Commanders Release K Brandon McManus Amid Lawsuit

9:58pm: In what will be the final McManus update of the night, Mike Florio of NBC Sports provided some insight into the kicker’s compensation as a result of his release. According to Florio, McManus had already been paid half of the $1.5MM signing bonus on his one-year, $3.6MM contract. The remaining $750K of the signing bonus was due to be paid “on or before June 7,” which is this upcoming Friday.

The Commanders could opt not to pay McManus under some argument — Florio suggests that they could argue that McManus should’ve disclosed the potential civil claims before the team signed him — and take the kicker to arbitration. While under arbitration, Washington would still hold the cap charge for the unpaid money. If the team is successful in arbitration, though, they would get cap relief and would not be required to pay the remainder of the signing bonus.

8:37pm: Quick on the draw, McManus’ representation, Brett Gallaway, has released another statement on the release of his client, per Nicki Jhabvala of the Washington Post. After a quick cordiality, Gallaway maintained his client’s innocence, reiterating “that the allegations against Brandon are and remain absolutely false and importantly, are contradicted by indisputable evidence and the accusers’ own prior inconsistent statements and omissions.”

Gallaway also expresses disappointment in the team’s decision to terminate McManus’ contract before the kicker had a chance to defend himself against the allegations of sexual assault. Regardless, McManus and Gallaway will continue to advocate for his innocence and work to return the 32-year-old to the NFL.

6:52pm: The Commanders signed veteran kicker Brandon McManus three months ago expecting him to provide them with an upgrade at the position in 2024. Last week saw the former Jaguars kicker named in a sexual assault lawsuit of which he vehemently denied the allegations. The Commanders are apparently not taking any chances, though, announcing that they have released McManus today.

Washington allowed Joey Slye to walk in free agency after just over two years with the team. During his time with the team, Slye missed 10 of 66 field goal attempts and eight of 73 extra point attempts. McManus hasn’t seen much more success in the last two years, missing 15 of 58 field goal attempts in the past two seasons, but he has at least been more consistent on extra points and has much more experience than the 28-year-old Slye.

Last week, though, McManus and his former team were both named in a lawsuit made by anonymous plaintiffs accusing McManus of rubbing himself and grinding against them and offering them cash to drink with and dance inappropriately for him and accusing Jacksonville of facilitating this behavior by failure to supervise. Both women worked as flight attendants at the time of the incident but have since been removed from the flight crew that works with the team’s trips.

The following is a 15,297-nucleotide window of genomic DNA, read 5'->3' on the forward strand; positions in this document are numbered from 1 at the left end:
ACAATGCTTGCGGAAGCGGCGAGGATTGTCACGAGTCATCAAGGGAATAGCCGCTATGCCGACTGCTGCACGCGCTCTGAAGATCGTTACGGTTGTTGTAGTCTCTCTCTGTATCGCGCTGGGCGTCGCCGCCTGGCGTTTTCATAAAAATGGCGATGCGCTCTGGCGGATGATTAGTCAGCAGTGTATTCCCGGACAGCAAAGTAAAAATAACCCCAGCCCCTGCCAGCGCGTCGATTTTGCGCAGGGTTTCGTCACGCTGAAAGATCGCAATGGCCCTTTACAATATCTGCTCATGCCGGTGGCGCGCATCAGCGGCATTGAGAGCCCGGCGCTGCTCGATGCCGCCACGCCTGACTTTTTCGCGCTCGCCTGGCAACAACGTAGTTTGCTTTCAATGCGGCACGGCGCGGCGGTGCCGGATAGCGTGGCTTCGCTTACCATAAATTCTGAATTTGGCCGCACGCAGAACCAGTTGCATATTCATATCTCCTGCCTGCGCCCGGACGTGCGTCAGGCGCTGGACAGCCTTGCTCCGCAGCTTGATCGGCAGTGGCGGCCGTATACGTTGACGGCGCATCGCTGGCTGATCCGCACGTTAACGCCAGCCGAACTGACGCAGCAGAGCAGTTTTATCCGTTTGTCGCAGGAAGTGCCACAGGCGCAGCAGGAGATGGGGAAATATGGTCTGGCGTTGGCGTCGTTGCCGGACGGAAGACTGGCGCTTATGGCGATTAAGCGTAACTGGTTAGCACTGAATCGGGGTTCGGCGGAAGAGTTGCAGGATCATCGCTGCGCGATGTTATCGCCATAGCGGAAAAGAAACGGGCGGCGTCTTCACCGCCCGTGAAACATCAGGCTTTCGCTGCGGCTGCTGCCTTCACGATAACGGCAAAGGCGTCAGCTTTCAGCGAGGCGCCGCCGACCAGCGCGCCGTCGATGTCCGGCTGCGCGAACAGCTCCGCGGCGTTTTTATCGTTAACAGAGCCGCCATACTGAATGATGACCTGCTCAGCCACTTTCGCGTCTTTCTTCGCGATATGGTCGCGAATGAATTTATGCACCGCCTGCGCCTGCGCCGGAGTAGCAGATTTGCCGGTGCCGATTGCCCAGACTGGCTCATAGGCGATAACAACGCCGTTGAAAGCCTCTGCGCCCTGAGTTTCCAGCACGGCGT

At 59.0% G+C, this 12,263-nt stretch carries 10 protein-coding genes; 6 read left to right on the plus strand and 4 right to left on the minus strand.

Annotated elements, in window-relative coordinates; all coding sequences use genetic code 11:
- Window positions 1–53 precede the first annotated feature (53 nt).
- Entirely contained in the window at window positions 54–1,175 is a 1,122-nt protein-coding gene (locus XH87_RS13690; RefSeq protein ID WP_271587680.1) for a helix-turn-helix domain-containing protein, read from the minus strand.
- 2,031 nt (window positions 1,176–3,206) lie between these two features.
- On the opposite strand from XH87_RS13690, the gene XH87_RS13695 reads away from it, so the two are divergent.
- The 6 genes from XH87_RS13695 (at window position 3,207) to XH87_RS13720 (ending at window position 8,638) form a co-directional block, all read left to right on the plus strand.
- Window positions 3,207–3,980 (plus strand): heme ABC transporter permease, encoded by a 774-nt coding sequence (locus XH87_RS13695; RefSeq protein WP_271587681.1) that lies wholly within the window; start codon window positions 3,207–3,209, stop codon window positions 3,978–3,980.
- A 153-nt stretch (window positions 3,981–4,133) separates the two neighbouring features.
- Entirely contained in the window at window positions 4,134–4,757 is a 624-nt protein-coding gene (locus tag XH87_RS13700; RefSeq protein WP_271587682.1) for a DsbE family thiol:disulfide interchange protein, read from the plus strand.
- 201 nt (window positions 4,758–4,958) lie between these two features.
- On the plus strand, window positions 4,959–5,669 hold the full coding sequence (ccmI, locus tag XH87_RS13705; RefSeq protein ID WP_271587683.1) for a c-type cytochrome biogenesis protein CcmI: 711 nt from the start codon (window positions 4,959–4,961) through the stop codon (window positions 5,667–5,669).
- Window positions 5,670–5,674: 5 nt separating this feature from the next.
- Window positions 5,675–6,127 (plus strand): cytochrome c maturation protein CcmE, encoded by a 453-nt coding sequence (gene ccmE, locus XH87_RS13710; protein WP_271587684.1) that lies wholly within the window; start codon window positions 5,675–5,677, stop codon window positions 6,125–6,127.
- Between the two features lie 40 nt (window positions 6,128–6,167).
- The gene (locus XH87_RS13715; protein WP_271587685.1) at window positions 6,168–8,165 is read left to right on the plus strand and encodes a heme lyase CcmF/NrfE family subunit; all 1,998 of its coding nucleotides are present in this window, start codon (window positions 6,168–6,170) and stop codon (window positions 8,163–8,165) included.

McManus’ representation released a statement later that day, saying that the allegations were “absolutely fictitious and demonstrably false and that they were “part of a campaign to defame and disparage the 32-year-old kicker. Both the Jaguars and Commanders released statements of their own. Both franchises acknowledged the allegations and their severity and claimed to be looking into the matter further.

Jacksonville’s statement emphasized that they “insist on an organization built by people who represent (their) community and game with the highest character and class.” Since then, the team, namely head coach Doug Pederson, has pleaded ignorance. Pederson made claims that he was disappointed to hear about the lawsuit when it first became public, and that typical flights for the team are more in the realm of a business trip.

Washington’s statement claimed that they take allegations of this nature very seriously and had been in communication with the league office and McManus’ representation. The team’s responsibility to take allegations of this nature very seriously is perhaps underlined by the allegations made in 2020 aimed at their former owner Dan Snyder, who reportedly sexually harassed and discriminated against former employees including office workers and cheerleaders.

There’s an argument to be made that no new information was made available to the Commanders and that the team frankly refused to put up with any more bad press of that nature. McManus and the Jaguars still have lawsuits that will need to play out, but the Commanders had an opportunity to cut ties with the situation and get their name out of the press surrounding it, and they’ve effectively done just that.

That’s just speculation, but the reality of the situation now sees McManus in need of a job, though that will likely be the lower of his two current priorities. A similar situation saw former Bills punter Matt Araiza leave the NFL after being accused in participating in a gang rape. His accuser eventually agreed to drop the lawsuit (in exchange for Araiza dropping a lawsuit accusing defamation), and the former sixth-round draft pick has joined the Chiefs two months later. If McManus gets through the litigation unscathed and clean, he’ll then be tasked with reestablishing his spot in the NFL. If not, though, we may have seen the end of the road for the veteran kicker.

As for Washington, they will open up phase III of organized team activities tomorrow, and after cutting McManus, they currently don’t have a kicker on the roster. Randy Bullock is one of few veteran free agent kickers available after appearing in only six games for the Giants last year. There are likely a number of undrafted college kickers who would be available to sign, as well. Whatever the move, the Commanders need to add a leg to their locker room quickly.

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